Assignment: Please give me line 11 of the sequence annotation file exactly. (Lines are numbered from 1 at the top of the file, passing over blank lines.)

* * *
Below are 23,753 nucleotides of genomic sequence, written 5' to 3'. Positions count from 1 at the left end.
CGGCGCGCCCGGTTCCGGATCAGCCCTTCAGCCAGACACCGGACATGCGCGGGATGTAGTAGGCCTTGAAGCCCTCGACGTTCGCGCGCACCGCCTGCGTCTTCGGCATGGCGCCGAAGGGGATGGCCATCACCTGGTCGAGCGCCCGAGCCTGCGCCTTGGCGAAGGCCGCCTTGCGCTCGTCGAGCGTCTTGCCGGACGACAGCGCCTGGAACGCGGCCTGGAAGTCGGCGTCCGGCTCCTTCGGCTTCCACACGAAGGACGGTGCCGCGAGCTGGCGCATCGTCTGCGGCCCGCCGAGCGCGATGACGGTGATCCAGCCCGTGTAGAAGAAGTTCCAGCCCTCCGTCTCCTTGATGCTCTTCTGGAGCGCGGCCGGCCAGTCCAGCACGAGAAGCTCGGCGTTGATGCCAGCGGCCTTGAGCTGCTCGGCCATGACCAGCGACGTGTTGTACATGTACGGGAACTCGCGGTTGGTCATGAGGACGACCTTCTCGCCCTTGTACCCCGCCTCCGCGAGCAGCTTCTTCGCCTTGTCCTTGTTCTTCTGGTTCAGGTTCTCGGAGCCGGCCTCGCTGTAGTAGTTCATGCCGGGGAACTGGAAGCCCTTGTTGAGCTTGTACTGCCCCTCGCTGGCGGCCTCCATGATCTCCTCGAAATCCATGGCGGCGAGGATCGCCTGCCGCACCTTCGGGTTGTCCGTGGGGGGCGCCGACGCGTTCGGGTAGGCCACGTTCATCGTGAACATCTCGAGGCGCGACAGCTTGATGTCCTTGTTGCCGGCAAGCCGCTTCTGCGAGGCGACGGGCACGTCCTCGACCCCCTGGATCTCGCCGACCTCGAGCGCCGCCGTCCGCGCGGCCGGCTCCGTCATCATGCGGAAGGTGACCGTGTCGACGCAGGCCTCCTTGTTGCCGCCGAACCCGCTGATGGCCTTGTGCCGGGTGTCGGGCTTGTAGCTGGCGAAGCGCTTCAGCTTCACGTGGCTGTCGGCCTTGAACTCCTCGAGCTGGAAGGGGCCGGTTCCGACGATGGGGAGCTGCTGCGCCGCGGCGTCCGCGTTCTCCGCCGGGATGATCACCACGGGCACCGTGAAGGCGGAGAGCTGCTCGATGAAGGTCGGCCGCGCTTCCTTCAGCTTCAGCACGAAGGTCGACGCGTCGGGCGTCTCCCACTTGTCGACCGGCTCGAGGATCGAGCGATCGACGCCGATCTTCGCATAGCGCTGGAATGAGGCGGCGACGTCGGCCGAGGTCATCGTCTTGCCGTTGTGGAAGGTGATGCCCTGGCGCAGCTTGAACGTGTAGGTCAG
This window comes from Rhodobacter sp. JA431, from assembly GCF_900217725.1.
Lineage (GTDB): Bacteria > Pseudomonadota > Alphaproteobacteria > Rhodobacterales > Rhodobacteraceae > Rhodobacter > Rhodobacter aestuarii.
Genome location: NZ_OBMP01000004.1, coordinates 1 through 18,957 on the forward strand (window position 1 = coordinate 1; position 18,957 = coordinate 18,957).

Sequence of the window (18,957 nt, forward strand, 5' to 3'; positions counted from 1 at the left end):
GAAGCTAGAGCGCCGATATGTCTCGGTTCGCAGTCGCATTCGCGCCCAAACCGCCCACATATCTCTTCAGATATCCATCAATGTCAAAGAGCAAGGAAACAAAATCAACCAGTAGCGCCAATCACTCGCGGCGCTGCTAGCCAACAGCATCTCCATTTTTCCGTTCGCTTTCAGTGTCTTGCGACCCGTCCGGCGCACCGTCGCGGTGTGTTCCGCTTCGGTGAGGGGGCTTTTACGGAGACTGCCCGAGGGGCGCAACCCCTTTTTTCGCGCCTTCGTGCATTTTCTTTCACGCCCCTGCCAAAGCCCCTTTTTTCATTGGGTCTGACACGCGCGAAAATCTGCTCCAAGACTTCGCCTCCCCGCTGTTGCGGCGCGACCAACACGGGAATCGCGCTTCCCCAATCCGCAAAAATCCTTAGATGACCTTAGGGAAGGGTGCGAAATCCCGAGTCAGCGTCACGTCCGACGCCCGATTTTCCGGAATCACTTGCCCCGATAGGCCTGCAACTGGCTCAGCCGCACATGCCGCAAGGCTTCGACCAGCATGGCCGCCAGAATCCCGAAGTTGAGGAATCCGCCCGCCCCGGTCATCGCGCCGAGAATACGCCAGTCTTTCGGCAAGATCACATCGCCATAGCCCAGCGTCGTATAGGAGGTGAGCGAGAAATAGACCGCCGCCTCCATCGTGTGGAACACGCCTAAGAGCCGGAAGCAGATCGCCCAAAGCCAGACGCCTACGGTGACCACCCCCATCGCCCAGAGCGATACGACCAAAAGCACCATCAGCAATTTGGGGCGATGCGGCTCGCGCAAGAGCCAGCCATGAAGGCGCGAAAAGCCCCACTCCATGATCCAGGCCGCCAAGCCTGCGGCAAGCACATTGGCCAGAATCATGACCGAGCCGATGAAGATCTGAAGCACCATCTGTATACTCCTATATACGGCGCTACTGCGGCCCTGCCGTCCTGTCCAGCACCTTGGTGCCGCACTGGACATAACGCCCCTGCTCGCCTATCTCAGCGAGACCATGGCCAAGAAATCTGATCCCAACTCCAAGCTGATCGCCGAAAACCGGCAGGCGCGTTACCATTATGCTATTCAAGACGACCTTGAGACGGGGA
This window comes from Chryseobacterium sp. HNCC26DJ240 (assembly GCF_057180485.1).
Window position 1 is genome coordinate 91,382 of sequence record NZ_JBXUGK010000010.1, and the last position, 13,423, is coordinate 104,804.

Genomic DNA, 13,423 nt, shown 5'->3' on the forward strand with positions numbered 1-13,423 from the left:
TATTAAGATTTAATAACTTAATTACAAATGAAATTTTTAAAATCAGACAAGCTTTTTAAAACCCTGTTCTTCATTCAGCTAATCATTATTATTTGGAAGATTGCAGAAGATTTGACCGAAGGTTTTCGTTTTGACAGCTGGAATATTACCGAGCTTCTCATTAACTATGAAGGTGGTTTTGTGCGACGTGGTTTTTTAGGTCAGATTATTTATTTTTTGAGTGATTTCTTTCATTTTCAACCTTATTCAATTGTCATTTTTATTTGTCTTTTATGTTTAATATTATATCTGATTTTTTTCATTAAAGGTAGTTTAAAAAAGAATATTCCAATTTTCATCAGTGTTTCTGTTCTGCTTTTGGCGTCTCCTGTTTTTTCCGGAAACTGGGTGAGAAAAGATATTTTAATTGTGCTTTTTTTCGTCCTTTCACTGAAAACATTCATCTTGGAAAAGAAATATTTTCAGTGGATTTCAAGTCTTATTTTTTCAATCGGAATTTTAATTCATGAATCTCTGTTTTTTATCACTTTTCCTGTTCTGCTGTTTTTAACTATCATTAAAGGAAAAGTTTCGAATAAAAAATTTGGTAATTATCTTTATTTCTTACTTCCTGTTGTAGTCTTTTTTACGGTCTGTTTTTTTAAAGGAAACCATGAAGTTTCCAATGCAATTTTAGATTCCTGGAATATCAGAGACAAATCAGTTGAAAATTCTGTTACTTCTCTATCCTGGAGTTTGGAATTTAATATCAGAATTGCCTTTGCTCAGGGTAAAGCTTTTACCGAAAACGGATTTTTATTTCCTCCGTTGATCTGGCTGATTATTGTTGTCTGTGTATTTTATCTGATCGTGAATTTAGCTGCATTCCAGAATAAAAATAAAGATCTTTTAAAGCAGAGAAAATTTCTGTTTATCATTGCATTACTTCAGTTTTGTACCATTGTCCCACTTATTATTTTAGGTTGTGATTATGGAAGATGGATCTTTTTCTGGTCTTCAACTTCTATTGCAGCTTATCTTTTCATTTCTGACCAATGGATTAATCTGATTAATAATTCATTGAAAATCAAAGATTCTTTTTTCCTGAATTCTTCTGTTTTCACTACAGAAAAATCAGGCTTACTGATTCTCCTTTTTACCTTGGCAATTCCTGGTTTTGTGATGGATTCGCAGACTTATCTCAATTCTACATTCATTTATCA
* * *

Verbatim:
TATTAAGATTTAATAACTTAATTACAAATGAAATTTTTAAAATCAGACAAGCTTTTTAAAACCCTGTTCTTCATTCAGCTAATCATTATTATTTGGAAGATTGCAGAAGATTTGACCGAAGGTTTTCGTTTTGACAGCTGGAATATTACCGAGCTTCTCATTAACTATGAAGGTGGTTTTGTGCGACGTGGTTTTTTAGGTCAGATTATTTATTTTTTGAGTGATTTCTTTCATTTTCAACCTTATTCAATTGTCATTTTTATTTGTCTTTTATGTTTAATATTATATCTGATTTTTTTCATTAAAGGTAGTTTAAAAAAGAATATTCCAATTTTCATCAGTGTTTCTGTTCTGCTTTTGGCGTCTCCTGTTTTTTCCGGAAACTGGGTGAGAAAAGATATTTTAATTGTGCTTTTTTTCGTCCTTTCACTGAAAACATTCATCTTGGAAAAGAAATATTTTCAGTGGATTTCAAGTCTTATTTTTTCAATCGGAATTTTAATTCATGAATCTCTGTTTTTTATCACTTTTCCTGTTCTGCTGTTTTTAACTATCATTAAAGGAAAAGTTTCGAATAAAAAATTTGGTAATTATCTTTATTTCTTACTTCCTGTTGTAGTCTTTTTTACGGTCTGTTTTTTTAAAGGAAACCATGAAGTTTCCAATGCAATTTTAGATTCCTGGAATATCAGAGACAAATCAGTTGAAAATTCTGTTACTTCTCTATCCTGGAGTTTGGAATTTAATATCAGAATTGCCTTTGCTCAGGGTAAAGCTTTTACCGAAAACGGATTTTTATTTCCTCCGTTGATCTGGCTGATTATTGTTGTCTGTGTATTTTATCTGATCGTGAATTTAGCTGCATTCCAGAATAAAAATAAAGATCTTTTAAAGCAGAGAAAATTTCTGTTTATCATTGCATTACTTCAGTTTTGTACCATTGTCCCACTTATTATTTTAGGTTGTGATTATGGAAGATGGATCTTTTTCTGGTCTTCAACTTCTATTGCAGCTTATCTTTTCATTTCTGACCAATGGATTAATCTGATTAATAATTCATTGAAAATCAAAGATTCTTTTTTCCTGAATTCTTCTGTTTTCACTACAGAAAAATCAGGCTTACTGATTCTCCTTTTTACCTTGGCAATTCCTGGTTTTGTGATGGATTCGCAGACTTATCTCAATTCTACATTCATTTATCA